My website got hacked and it was October, I think it was 2014, yeah, my website got hacked and I was scheduled to go on a three week vacation a month later and I was just frantic. I didn’t know what to do. How to manage this, how to handle it. And what I decided to do was I had a web designer developer, excuse me, just sort of put a bandaid on the site so that it could continue to function without having to do a brand new site. And I was having some problems with staffing and I was like, oh my God, I’m going to be gone for three weeks. And it’s, you know, it’s the holidays and this was my most profitable time of year. And then I just decided, you know why I’m a small business. It is what it is. 

 

And we just put a pop up on the site that basically said, gone fishing on vacations, small business, any orders placed between now and December will be shipped out in time to be received by Christmas. And I went on my vacation and I did not worry about anything having to do with this business. I came back, I fulfilled orders, I enjoyed my holidays with my family. And at the top of the year when I, you know, had some time to just sit down, I decided, you know, you named this company Effie’s paper stationery and whatnot because you wanted to give yourself the opportunity to bring in whatnot. Maybe this is the prime time to do that. And so at the top of 2015, I really started to think about what would that look like, what kind of whatnots would I like to sell? And I started doing research and basically, you know, 10 months later our whatnots came into existence. So I had a new website built. I spent some time getting my arms around social media because that was something I wasn’t particularly interested in. Um, you know, working on building up my email list, my subscriber list, and I think like Octoberish of 2015 we launched our first set of notebooks and coffee mugs. And, um, that was the genesis for what the company is today. 

 

Leah Gervais: Wow. Oh, it’s just awesome to hear how you’ve adapted so quickly to all the, all the other things that are inevitably going to happen to any school. No, you can either let them make or break you. And I love your answer. I’m on your website. If you like, everything you do is so spot on and you clearly have such an eye for branding and your, your products are, you know, about women. Um, so you clearly are doing empowerment within your stationery products. And what, what does that mean to you? How did, where did you decide to bring that into it and what has that been like?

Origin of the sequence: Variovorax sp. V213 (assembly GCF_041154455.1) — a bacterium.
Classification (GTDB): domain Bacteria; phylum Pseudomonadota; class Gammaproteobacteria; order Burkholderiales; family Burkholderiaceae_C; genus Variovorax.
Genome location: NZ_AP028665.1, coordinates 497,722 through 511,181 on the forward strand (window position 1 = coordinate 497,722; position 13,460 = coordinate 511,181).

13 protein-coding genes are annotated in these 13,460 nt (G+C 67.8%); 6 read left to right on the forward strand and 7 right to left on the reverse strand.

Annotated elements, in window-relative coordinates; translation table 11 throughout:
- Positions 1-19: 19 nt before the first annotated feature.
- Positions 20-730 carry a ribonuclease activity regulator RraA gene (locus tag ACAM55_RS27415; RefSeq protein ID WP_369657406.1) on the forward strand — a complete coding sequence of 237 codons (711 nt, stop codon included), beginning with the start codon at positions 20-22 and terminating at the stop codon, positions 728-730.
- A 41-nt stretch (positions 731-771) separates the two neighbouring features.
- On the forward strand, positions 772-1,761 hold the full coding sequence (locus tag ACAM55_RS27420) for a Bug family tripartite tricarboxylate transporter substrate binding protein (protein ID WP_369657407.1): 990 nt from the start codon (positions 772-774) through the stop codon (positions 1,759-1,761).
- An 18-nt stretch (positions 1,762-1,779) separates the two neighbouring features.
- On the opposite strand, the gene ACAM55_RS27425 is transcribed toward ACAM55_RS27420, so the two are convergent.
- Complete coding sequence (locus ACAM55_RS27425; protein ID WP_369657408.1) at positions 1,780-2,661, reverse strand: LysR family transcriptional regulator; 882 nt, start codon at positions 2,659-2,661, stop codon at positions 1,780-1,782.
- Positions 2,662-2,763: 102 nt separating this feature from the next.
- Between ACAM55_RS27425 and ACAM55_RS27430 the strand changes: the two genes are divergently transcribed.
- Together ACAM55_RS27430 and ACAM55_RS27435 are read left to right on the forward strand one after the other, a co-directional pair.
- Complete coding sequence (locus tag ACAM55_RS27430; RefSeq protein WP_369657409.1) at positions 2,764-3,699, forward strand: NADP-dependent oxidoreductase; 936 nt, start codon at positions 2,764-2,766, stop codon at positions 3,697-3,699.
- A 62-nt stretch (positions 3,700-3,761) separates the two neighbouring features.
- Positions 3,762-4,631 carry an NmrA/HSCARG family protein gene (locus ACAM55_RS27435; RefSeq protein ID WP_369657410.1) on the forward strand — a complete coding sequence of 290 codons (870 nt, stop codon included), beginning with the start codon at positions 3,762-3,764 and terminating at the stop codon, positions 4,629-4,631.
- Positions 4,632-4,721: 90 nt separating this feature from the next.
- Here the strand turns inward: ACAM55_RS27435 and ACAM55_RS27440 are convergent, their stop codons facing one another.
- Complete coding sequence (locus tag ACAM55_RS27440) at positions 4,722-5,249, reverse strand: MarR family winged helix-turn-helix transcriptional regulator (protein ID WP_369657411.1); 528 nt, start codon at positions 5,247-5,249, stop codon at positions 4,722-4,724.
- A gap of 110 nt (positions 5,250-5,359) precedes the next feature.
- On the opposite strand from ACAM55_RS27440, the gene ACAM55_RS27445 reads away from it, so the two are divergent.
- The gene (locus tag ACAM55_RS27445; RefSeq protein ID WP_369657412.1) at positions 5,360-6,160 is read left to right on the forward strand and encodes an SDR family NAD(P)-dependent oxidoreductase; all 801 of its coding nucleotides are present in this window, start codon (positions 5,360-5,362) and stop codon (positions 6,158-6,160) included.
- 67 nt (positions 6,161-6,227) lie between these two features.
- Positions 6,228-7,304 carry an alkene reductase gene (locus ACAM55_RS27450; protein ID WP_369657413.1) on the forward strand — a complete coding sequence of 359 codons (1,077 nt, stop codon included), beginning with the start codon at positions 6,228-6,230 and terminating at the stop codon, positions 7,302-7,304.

Kalyn Johnson Chandler: You know, um, our motto is the future is female and it’s being fueled by black girl magic. And I kind of settled, like, or kind of fell into this realm when I just started to think about the sorts of things I wasn’t seeing. And the fact that I have three nieces, um, who are now 12, 18 and 20. Um, so four years ago, if you subtract out, they were a bit younger, they were all either on social media or very interested in the idea of social media. And I started to think about the messaging that these young girls were receiving and I wanted it to, I wanted them to see me doing something positive. I wanted my messaging to resonate with them. I wanted to, I wanted anything I put out, whether it was a product, whether it was a newsletter or whether it was an Instagram post or a Pinterest pin, I wanted it to be things that I would be happy for them to see and embrace. And that’s really where our empowerment mantra came from, if you will.

 

Leah Gervais: Have you experienced any difficulties in pursuing, you know, the piece of empowerment with it or has it been just exactly what you’ve needed? 

 

Kalyn Johnson Chandler: What do you mean by that? Any difficulties in pursuing, Do you feel like you’ve, I guess, you know, do you feel like you’ve alienated anyone or have you received any intensive messages or has there been…

 

Kalyn Johnson Chandler: Oh yeah, of course. Yeah. You know, I’ve had people respond to one of our…. and what’s funny to me is that people take people who don’t like what you’re doing or the message isn’t for them, we’ll take the time to tell you. 

 

Leah Gervais: Right. It’s like you could just leave.

 

Kalyn Johnson Chandler: Right. Exactly. So, yeah, absolutely. Yeah. I mean, there have been people who have said things like, you know, I don’t know what this black girl magic is or you know, why are you being so political? Because I certainly have a point of view and I feel like this is a platform and I’m going to use it and if you don’t like my point of view, if you don’t agree with my point of view, then maybe my products and me just aren’t for you. And I’m perfectly okay with that. There is something for everyone out here on the Internet. And I cannot be all things for everyone, but I can be all things for the group that gets me and um, gets what we’re doing and believes in it.